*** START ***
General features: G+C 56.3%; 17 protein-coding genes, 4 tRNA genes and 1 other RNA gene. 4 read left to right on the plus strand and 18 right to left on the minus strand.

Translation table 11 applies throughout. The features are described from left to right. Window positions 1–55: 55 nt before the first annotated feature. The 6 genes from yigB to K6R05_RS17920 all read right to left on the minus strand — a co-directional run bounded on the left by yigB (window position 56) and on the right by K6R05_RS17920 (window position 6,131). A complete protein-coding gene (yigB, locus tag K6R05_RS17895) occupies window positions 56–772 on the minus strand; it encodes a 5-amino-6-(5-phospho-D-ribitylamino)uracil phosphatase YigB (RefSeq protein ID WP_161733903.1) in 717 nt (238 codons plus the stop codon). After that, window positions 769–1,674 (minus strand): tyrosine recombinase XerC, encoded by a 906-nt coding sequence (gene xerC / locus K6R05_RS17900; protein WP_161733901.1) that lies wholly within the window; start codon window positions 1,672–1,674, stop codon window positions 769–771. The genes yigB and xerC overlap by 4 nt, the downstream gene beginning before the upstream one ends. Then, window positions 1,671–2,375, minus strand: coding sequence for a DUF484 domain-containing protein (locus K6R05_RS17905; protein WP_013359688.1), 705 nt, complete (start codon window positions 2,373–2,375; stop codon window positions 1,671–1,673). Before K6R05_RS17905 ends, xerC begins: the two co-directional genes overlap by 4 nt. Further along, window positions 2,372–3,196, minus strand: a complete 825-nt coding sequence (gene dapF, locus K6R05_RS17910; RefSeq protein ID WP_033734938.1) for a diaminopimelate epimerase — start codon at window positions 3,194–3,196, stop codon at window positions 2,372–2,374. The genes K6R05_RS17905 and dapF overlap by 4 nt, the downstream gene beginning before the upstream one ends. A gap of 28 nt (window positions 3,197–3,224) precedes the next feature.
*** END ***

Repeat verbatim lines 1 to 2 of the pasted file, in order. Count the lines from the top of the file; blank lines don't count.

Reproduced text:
General features: G+C 56.3%; 17 protein-coding genes, 4 tRNA genes and 1 other RNA gene. 4 read left to right on the plus strand and 18 right to left on the minus strand.

Translation table 11 applies throughout. The features are described from left to right. Window positions 1–55: 55 nt before the first annotated feature. The 6 genes from yigB to K6R05_RS17920 all read right to left on the minus strand — a co-directional run bounded on the left by yigB (window position 56) and on the right by K6R05_RS17920 (window position 6,131). A complete protein-coding gene (yigB, locus tag K6R05_RS17895) occupies window positions 56–772 on the minus strand; it encodes a 5-amino-6-(5-phospho-D-ribitylamino)uracil phosphatase YigB (RefSeq protein ID WP_161733903.1) in 717 nt (238 codons plus the stop codon). After that, window positions 769–1,674 (minus strand): tyrosine recombinase XerC, encoded by a 906-nt coding sequence (gene xerC / locus K6R05_RS17900; protein WP_161733901.1) that lies wholly within the window; start codon window positions 1,672–1,674, stop codon window positions 769–771. The genes yigB and xerC overlap by 4 nt, the downstream gene beginning before the upstream one ends. Then, window positions 1,671–2,375, minus strand: coding sequence for a DUF484 domain-containing protein (locus K6R05_RS17905; protein WP_013359688.1), 705 nt, complete (start codon window positions 2,373–2,375; stop codon window positions 1,671–1,673). Before K6R05_RS17905 ends, xerC begins: the two co-directional genes overlap by 4 nt. Further along, window positions 2,372–3,196, minus strand: a complete 825-nt coding sequence (gene dapF, locus K6R05_RS17910; RefSeq protein ID WP_033734938.1) for a diaminopimelate epimerase — start codon at window positions 3,194–3,196, stop codon at window positions 2,372–2,374. The genes K6R05_RS17905 and dapF overlap by 4 nt, the downstream gene beginning before the upstream one ends. A gap of 28 nt (window positions 3,197–3,224) precedes the next feature.